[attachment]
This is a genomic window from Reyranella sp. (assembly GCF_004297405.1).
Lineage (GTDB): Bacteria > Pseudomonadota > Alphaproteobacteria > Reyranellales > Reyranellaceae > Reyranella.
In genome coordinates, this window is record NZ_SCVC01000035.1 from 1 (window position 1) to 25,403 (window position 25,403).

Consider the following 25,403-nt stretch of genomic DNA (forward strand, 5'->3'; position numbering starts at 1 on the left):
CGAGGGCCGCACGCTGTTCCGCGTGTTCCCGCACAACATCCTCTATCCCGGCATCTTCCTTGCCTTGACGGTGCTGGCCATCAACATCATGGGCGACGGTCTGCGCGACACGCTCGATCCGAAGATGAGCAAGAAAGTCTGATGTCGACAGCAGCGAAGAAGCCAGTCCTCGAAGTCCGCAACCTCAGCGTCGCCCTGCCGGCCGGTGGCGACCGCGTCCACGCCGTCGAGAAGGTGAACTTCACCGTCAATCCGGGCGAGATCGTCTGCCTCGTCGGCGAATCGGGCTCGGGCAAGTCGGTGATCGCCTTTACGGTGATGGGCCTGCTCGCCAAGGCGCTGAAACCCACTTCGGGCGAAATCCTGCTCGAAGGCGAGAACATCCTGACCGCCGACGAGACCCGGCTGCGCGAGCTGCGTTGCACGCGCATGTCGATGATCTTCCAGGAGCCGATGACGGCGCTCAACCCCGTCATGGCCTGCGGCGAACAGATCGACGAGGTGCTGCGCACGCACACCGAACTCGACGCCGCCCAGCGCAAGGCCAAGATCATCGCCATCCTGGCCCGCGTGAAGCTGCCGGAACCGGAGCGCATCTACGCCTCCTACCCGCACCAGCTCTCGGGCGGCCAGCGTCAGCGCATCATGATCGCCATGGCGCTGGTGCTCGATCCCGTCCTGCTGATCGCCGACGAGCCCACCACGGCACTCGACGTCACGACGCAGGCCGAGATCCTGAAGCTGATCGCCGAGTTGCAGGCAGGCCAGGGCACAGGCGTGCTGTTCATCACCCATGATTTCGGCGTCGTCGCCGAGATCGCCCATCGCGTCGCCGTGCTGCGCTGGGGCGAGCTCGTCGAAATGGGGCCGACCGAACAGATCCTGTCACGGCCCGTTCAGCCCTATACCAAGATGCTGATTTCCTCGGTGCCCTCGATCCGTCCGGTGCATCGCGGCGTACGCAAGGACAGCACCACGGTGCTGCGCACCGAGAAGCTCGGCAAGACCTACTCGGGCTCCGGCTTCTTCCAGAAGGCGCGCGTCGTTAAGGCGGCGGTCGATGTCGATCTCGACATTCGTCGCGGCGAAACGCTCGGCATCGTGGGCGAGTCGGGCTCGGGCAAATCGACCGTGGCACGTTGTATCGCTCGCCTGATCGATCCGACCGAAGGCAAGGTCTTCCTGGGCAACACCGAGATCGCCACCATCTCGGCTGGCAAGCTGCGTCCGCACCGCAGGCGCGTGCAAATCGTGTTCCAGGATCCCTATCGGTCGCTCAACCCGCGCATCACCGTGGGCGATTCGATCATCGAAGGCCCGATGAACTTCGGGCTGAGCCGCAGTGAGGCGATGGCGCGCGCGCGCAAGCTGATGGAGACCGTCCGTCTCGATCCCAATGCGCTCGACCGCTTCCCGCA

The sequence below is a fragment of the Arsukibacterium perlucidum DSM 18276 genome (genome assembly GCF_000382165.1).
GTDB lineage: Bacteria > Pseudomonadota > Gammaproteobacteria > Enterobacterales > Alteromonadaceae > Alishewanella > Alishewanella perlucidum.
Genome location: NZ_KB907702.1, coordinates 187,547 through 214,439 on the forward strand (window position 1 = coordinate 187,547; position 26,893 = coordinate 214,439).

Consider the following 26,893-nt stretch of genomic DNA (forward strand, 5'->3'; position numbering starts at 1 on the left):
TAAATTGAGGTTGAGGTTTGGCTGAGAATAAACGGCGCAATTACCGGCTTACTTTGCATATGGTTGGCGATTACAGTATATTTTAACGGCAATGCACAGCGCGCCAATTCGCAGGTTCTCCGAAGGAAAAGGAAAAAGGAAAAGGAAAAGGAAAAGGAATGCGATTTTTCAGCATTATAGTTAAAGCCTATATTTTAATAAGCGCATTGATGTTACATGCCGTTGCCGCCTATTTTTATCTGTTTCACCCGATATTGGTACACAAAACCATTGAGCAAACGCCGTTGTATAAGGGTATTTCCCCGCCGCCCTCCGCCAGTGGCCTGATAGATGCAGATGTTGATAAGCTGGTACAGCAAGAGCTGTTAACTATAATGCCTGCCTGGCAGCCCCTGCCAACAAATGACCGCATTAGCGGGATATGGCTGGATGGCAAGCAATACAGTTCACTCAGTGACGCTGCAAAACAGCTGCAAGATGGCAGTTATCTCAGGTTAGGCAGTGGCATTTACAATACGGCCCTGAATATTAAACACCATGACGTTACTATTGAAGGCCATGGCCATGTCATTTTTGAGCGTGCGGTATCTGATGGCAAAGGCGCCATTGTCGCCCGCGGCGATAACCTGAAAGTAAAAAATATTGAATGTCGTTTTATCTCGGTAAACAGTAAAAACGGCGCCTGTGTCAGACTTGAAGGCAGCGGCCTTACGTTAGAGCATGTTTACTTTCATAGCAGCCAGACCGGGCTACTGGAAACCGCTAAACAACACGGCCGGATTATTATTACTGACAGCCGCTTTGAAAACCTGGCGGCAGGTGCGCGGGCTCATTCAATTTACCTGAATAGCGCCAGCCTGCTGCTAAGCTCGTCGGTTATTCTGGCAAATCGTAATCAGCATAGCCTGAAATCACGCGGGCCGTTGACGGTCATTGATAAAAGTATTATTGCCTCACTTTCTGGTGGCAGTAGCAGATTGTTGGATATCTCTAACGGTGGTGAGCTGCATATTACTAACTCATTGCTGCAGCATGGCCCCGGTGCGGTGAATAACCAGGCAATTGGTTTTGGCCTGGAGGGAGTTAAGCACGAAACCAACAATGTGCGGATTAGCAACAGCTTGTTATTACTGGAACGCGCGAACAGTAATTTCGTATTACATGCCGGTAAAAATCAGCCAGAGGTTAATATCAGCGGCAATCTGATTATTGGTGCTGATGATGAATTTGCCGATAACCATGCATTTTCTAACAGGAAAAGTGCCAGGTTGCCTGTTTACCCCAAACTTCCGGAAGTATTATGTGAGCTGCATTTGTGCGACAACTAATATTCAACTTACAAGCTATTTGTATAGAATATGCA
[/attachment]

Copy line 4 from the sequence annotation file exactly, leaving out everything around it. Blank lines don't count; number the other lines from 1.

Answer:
Consider the following 25,403-nt stretch of genomic DNA (forward strand, 5'->3'; position numbering starts at 1 on the left):